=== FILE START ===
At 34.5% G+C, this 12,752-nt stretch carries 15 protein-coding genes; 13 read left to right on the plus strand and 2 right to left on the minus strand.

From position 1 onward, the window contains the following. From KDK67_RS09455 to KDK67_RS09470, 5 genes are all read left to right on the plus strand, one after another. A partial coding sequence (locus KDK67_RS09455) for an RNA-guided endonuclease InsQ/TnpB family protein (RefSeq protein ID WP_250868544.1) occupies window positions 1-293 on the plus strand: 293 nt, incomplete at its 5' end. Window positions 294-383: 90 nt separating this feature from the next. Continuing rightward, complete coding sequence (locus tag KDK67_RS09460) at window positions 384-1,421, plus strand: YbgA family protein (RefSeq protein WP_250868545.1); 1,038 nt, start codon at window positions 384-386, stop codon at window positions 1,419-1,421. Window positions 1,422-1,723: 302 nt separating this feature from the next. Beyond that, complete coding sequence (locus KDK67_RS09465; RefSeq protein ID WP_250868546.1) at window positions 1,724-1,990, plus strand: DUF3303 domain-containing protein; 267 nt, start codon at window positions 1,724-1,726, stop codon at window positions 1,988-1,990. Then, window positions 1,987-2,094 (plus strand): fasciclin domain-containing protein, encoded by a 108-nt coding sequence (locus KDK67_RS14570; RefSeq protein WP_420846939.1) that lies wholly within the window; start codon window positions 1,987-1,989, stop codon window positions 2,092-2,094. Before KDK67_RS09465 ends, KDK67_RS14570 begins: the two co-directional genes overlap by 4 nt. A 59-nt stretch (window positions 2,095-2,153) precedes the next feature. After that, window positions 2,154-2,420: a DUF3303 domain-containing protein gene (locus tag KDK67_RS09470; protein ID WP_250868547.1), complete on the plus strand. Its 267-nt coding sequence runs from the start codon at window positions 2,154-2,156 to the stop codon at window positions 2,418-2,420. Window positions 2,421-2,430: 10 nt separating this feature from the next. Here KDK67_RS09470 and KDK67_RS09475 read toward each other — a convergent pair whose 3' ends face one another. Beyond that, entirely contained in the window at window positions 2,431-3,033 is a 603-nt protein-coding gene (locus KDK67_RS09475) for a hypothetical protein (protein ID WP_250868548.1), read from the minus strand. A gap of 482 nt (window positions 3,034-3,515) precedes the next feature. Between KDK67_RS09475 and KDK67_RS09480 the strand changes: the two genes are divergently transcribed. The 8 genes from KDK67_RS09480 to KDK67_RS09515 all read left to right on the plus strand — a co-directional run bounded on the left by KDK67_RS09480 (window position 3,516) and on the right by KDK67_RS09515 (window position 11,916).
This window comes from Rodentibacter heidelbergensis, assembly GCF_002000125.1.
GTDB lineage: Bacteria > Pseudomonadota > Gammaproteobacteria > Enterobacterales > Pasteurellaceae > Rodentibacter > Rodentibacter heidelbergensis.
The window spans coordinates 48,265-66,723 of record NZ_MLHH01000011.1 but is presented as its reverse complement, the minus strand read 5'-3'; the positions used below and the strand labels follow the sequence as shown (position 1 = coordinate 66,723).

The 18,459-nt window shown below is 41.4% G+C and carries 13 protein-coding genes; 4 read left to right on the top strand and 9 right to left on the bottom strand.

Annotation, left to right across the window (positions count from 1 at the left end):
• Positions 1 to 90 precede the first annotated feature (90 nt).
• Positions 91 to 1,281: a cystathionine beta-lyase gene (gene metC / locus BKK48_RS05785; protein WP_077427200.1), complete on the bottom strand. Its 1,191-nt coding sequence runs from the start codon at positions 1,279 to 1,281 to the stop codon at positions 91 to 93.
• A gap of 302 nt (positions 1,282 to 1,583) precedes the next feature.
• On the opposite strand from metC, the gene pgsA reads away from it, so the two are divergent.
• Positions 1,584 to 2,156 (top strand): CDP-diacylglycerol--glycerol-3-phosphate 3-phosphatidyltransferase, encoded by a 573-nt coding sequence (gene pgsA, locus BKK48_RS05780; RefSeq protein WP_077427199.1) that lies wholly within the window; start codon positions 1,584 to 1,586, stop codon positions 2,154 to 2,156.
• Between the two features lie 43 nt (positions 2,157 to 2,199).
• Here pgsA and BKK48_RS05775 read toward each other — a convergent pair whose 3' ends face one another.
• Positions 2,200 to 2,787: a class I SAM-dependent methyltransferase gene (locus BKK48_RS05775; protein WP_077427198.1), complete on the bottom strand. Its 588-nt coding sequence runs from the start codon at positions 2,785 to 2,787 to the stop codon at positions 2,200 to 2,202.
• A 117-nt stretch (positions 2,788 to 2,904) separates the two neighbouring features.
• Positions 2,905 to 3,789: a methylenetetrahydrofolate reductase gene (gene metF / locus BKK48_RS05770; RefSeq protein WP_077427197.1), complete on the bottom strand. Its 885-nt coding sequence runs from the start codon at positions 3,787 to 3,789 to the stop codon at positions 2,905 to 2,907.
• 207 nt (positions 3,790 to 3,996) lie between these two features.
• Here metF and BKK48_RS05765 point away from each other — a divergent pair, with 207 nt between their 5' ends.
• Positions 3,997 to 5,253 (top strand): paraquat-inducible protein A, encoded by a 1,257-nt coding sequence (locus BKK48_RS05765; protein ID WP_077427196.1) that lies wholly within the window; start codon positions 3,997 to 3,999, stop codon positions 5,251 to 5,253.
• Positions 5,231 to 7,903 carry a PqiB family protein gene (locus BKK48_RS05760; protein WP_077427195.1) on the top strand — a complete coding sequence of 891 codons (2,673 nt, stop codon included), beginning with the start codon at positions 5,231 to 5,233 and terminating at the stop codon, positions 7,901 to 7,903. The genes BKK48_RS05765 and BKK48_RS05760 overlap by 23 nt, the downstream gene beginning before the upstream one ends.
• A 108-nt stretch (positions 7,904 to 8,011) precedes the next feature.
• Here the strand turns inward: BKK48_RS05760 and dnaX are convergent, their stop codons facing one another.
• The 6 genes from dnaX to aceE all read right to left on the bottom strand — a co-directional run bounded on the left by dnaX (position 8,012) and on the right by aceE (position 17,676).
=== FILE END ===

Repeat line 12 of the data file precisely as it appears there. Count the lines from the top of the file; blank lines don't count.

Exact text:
• Positions 1,584 to 2,156 (top strand): CDP-diacylglycerol--glycerol-3-phosphate 3-phosphatidyltransferase, encoded by a 573-nt coding sequence (gene pgsA, locus BKK48_RS05780; RefSeq protein WP_077427199.1) that lies wholly within the window; start codon positions 1,584 to 1,586, stop codon positions 2,154 to 2,156.